The dingo is Australia’s native wild dog and its largest carnivorous mammal. In some pastoral areas, dingoes are also regarded as pests due to the threat they pose to sheep and other farm animals. In an effort to keep fertile south-east Australia relatively free of dingoes, the world’s largest fence was built, spanning 5320 kilometres from Queensland to South Australia.
Australia hosts another unique animal group, the monotremes, which are egg-laying mammals, often referred to as ‘living fossils’. The most distinctive is the platypus, a riverdwelling animal with a duck-like bill, a furry body and webbed feet.
Of the 828 bird species listed in Australia, about half are found nowhere else. Isolation has also contributed to the development and survival of unusual birds. These range from tiny honeyeaters to the large, flightless emu, which stands nearly two metres tall. In between is a vast array of waterbirds, seabirds and birds that dwell in open woodlands and forests. Some outstanding examples are cassowaries, black swans, fairy penguins, kookaburras, lyrebirds and currawongs. There are 55 species of parrots in Australia. Many of these birds are as numerous as they are colourful, including a spectacular variety of cockatoos, rosellas, lorikeets, cockatiels, parakeets and budgerigars.
Australia has more species of venomous snakes than any other continent (21 of the world’s 25 deadliest snakes). Fear of snake bites is common among people planning to travel in Australia. However, bites are rare and most often occur when a snake is deliberately provoked by a human.
Australia’s diverse oceans support around 4000 of the world’s 22 000 types of fish, as well as 30 of the world’s 58 seagrass species. Australia is also home to the world’s largest coral reef system, the UNESCO World Heritage-listed Great Barrier Reef. Marine species of note include the predatory great white shark, which grows up to six metres in length; the giant filter-feeding whale shark, which can reach lengths of 12 metres; the bluebottle or Portuguese man-of-war, which is a common hazard at many Australian beaches; and the box jellyfish, which is one of the most venomous animals in the world.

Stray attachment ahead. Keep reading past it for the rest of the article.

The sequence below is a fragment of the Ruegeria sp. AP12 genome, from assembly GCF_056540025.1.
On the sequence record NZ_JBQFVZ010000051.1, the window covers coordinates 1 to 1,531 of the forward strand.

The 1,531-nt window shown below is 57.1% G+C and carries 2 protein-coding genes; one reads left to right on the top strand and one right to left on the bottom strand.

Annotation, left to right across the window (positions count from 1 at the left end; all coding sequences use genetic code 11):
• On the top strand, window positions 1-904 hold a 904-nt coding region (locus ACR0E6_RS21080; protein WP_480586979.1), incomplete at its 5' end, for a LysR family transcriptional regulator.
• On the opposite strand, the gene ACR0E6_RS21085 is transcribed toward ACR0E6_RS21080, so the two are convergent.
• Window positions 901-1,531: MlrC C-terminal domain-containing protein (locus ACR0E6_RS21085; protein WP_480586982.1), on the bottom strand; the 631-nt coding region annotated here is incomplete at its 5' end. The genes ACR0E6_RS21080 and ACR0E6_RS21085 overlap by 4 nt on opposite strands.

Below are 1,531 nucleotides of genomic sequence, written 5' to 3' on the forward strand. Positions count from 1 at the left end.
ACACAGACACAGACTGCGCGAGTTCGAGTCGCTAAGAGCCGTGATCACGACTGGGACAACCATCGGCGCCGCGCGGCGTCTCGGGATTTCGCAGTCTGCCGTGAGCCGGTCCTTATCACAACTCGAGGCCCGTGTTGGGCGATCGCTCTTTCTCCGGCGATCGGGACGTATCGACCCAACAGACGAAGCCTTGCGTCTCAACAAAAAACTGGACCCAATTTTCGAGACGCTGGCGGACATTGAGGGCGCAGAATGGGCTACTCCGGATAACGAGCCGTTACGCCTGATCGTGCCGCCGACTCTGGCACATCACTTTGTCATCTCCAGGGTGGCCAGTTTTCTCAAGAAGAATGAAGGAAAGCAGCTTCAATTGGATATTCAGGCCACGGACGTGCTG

The arrival of Europeans has had a significant impact on Australia’s flora and fauna. There are at least 18 introduced mammals with established feral populations in Australia. Cats and foxes are responsible for the decline and extinction of several native animals. The feral rabbit population has degraded some areas of Australian farmland, and their rapid spread led to the construction of three rabbit-proof fences spanning some 3256 kilometres in Western Australia between 1901 and 1907. Introduced plants have also caused substantial damage to native vegetation and habitats.
Australia is also the driest inhabited continent on earth. While Australia is rich in biodiversity, Australian soils are highly dependent on vegetation cover to generate nutrients and provide stability. Land clearing, water extraction and poor soil conservation have had an adverse impact on the country’s flora and fauna.
Although Australia is very active in marine biology education and conservation, the pressure caused by human activity continues to take its toll on marine environments. Climate change also presents a major challenge to Australia’s fragile environment, with likely impacts on its biodiversity. Climate change poses a particular threat to specific areas, such as Australia’s alpine regions, the Great Barrier Reef, tropical rainforests, some species of Eucalyptus, and coastal mangrove and wetland systems like Kakadu in the Northern Territory.
- Australia has around 10 per cent of the world’s biodiversity.
- Of the estimated 20 000 species of vascular plants found in Australia, 16 000 are found nowhere else in the world.
- Of the 378 species of mammals in Australia, more than 80 per cent are unique to Australia.
- Of the 869 types of Australian reptile, 773 are found nowhere else.
- Australian National Botanical Gardens
- Department of Sustainability, Environment, Water, Population and Communities
- Department of Agriculture, Forestry and Fisheries
- Commonwealth Scientific and Industrial Research Organisation
- National Trust of Australia
- Great Barrier Reef Marine Park Authority
last updated February 2012